The Shadow Rising was too damn long. Although it is a good read, the length turned me off and soured my enjoyment of the story. This might seem like unnecessary ranting since I’ve completed the first three books in the series, which are all hefty, and read the prequel of the series shortly after completing The Shadow Rising. But for some silly reason I thought (or convinced myself) that by the fourth book Jordan would realize how unnecessary it is to make his books so long for no reason. I should have known better. The length of the series should have been an indicator that Jordan never realized that he was going overboard with length.
Despite that, this installment of the Wheel of Time series was great in that we learn more about this fantasy world as we see it begin to change. We see a bit more of the Aiel and learn their history; we realize how corrupt the White Tower is, or rather, how divided it is; and we see Perrin become the leader he is destined to be. We pick up with everyone (Rand, Perrin, Mat, Moiraine, Lan, Nynaeve, Elayne, Egwene, Faile, Loial, Thom) in Tear. Rand has Callandor and is trying to control his power while staving off Moiraine’s influence, rule Tear, and keep some of the Forsaken at bay. Mat wants to leave Tear but can’t because of Rand’s pull as a ta’veren. Perrin wants to return to Two Rivers to help his people, who are being attacked by White Cloaks and trollocs, but wants to protect Faile as well. So, for the while, they dawdle.
The first thing that jumped out at me in this installment of the Wheel of Times series is that Rand is no longer the leading voice. He is still the protagonist of the story, however, the story is told from the perspective of other characters—mainly Perrin, Egwene, and Mat. Though this book begins with the original group split up and at different parts of the land, they are all pulled to the same place; similar to book two, The Great Hunt.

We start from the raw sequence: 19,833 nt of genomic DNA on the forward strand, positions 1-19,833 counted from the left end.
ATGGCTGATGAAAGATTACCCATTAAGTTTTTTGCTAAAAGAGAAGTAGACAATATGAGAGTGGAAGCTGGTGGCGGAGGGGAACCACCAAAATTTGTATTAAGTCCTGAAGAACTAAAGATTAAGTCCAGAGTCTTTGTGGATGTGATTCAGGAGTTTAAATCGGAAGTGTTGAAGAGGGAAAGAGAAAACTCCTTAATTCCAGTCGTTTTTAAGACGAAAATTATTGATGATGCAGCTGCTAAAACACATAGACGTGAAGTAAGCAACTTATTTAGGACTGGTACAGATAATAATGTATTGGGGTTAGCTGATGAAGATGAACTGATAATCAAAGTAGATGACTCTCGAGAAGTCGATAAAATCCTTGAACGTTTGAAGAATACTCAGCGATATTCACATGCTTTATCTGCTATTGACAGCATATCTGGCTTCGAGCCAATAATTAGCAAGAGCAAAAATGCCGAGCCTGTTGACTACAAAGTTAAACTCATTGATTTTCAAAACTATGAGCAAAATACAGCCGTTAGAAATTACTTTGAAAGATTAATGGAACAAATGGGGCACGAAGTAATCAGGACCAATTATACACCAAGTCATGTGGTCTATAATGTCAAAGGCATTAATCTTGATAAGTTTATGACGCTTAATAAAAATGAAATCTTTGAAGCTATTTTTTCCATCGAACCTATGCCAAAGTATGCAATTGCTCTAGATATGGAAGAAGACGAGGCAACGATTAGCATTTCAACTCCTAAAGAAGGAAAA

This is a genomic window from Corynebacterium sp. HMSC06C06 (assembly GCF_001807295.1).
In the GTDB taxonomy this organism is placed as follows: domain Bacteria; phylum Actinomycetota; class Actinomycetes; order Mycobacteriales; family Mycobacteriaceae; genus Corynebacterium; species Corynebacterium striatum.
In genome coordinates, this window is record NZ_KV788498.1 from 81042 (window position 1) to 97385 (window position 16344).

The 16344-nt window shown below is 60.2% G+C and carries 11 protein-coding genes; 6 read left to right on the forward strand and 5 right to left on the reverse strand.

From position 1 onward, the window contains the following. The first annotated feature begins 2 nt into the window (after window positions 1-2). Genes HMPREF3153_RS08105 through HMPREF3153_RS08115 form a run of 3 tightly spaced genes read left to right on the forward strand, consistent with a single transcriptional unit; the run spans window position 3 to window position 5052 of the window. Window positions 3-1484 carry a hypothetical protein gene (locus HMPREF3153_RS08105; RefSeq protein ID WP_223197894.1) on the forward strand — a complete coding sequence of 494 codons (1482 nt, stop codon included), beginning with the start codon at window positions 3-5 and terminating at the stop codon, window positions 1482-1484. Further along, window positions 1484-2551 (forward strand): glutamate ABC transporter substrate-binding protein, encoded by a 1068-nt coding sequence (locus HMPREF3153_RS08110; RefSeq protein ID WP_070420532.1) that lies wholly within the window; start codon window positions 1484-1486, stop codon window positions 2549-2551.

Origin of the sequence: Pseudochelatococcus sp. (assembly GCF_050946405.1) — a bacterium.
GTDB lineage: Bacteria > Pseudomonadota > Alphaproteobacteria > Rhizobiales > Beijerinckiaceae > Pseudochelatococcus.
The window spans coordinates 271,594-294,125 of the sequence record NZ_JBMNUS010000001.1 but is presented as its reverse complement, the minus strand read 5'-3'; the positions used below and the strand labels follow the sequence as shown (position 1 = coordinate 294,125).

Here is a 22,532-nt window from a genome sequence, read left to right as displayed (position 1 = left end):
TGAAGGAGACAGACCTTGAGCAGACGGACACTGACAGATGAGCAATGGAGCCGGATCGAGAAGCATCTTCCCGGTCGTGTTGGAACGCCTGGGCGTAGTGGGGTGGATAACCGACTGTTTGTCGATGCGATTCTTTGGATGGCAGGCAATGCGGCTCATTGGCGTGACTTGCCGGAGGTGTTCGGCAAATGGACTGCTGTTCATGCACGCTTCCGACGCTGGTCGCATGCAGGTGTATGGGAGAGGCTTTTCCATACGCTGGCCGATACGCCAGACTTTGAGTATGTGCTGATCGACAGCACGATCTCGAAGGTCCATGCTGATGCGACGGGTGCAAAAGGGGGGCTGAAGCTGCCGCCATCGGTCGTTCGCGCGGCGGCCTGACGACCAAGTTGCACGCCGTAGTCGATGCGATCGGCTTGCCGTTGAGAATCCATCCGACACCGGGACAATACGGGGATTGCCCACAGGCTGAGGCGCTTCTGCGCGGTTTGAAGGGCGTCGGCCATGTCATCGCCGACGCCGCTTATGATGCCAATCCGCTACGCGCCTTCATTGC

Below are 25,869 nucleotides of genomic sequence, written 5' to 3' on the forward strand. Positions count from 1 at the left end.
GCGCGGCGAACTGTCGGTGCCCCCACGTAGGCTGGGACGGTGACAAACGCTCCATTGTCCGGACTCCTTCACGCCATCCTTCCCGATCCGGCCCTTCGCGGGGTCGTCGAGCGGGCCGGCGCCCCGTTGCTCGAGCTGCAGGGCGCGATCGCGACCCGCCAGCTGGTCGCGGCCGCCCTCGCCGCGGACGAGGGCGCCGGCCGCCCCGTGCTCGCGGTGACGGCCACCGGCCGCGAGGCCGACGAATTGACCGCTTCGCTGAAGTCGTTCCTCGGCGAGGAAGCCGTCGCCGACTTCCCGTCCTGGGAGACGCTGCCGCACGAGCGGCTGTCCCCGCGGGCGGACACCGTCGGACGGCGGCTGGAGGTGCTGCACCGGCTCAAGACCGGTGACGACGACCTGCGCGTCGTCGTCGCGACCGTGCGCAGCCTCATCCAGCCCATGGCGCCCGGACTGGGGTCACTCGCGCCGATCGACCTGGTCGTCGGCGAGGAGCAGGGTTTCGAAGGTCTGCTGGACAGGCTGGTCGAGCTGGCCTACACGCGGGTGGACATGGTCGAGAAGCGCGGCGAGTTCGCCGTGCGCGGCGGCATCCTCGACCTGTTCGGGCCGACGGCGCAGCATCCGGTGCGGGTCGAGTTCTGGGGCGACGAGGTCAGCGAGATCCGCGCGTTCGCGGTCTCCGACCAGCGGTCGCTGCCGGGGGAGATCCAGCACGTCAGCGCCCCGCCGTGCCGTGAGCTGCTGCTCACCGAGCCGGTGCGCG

In one spot—a valley in the Mountains of Mist—is Moiraine, Lan, Perrin, Loial, Min, and Rand. Feeling a bit trapped and thinking that he is a threat to his friends, Rand runs off. When she learns of this, Moiraine sends Min to Tar Valon to inform the Amyrlin Seat. The Shienaran army she sends to Jehannah to await her instructions (I think Jordan did this to get them out the way, for now). Meanwhile she, Lan, Perrin, and Loial pursue Rand, who is heading for Tear. Rand is such a strong ta’veren, a person who is strongly connected to the Wheel of Time, that he leaves evidence of his presence in his wake. There are villages where nearly everyone gets married and others that are destroyed. Along the way, Perrin learns that he can enter Tel’aran’rhiod, the dream world, and he meets a pretty but annoying girl called Faile (which means falcon), who attaches herself to the group.
I’ve continued on the journey with Rand by returning to the Wheel of Time series with The Great Hunt. It’s another great story: well-crafted though repetitive in some spots. We are thrown in another adventure and once again we journey across the land sometimes pursuing and sometimes fleeing from the Dark One’s forces. Rand is still our point of focus and where the first book dealt with Rand’s loss of innocence and discovery of his strange abilities, this installment focused on his struggle to accept his identity and his role in the pattern the wheel weaves.
In this installment, Rand and his friends—Loial, Perrin, and Mat—along with the Shienaran warriors and Verin Sedai of the Brown Ajah chase after the filthy Padan Fain to retrieve the Horn of Valere and Mat’s dagger from Shadar Logoth, which Fain and the trollocs stole. Fal Dara was infiltrated by trollocs, who came to rescue Padan Fain from its dungeons. Obviously they had inside help since Fal Dara is made to withstand trolloc attacks. It’s also at this time that the Amrylin Seat came to visit. Rand tried to keep away from her since he was afraid he would be gentled for being able to channel. However, he was surprised to be let go. Apparently the Amrylin, like Moiraine Sedai, believes Rand to be the Dragon Reborn. But Rand still refuses to accept this. So stubborn!